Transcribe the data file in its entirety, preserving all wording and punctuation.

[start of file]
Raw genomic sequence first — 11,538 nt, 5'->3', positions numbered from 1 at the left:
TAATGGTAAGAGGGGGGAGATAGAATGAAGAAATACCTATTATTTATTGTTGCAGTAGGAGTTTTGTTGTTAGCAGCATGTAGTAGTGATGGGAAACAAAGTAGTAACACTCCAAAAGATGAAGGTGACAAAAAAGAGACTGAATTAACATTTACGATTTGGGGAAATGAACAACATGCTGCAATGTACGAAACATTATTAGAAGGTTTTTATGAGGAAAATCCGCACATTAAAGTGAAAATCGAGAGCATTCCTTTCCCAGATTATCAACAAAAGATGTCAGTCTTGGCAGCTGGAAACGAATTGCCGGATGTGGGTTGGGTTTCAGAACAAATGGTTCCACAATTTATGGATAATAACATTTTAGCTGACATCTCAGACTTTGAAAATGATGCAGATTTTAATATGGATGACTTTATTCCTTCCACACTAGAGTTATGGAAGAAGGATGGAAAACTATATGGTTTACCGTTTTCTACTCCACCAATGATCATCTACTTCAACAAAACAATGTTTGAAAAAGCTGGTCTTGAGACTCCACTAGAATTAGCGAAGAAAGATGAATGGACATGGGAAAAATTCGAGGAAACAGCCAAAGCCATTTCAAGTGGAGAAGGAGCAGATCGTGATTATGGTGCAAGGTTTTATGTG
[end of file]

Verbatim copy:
Raw genomic sequence first — 11,538 nt, 5'->3', positions numbered from 1 at the left:
TAATGGTAAGAGGGGGGAGATAGAATGAAGAAATACCTATTATTTATTGTTGCAGTAGGAGTTTTGTTGTTAGCAGCATGTAGTAGTGATGGGAAACAAAGTAGTAACACTCCAAAAGATGAAGGTGACAAAAAAGAGACTGAATTAACATTTACGATTTGGGGAAATGAACAACATGCTGCAATGTACGAAACATTATTAGAAGGTTTTTATGAGGAAAATCCGCACATTAAAGTGAAAATCGAGAGCATTCCTTTCCCAGATTATCAACAAAAGATGTCAGTCTTGGCAGCTGGAAACGAATTGCCGGATGTGGGTTGGGTTTCAGAACAAATGGTTCCACAATTTATGGATAATAACATTTTAGCTGACATCTCAGACTTTGAAAATGATGCAGATTTTAATATGGATGACTTTATTCCTTCCACACTAGAGTTATGGAAGAAGGATGGAAAACTATATGGTTTACCGTTTTCTACTCCACCAATGATCATCTACTTCAACAAAACAATGTTTGAAAAAGCTGGTCTTGAGACTCCACTAGAATTAGCGAAGAAAGATGAATGGACATGGGAAAAATTCGAGGAAACAGCCAAAGCCATTTCAAGTGGAGAAGGAGCAGATCGTGATTATGGTGCAAGGTTTTATGTG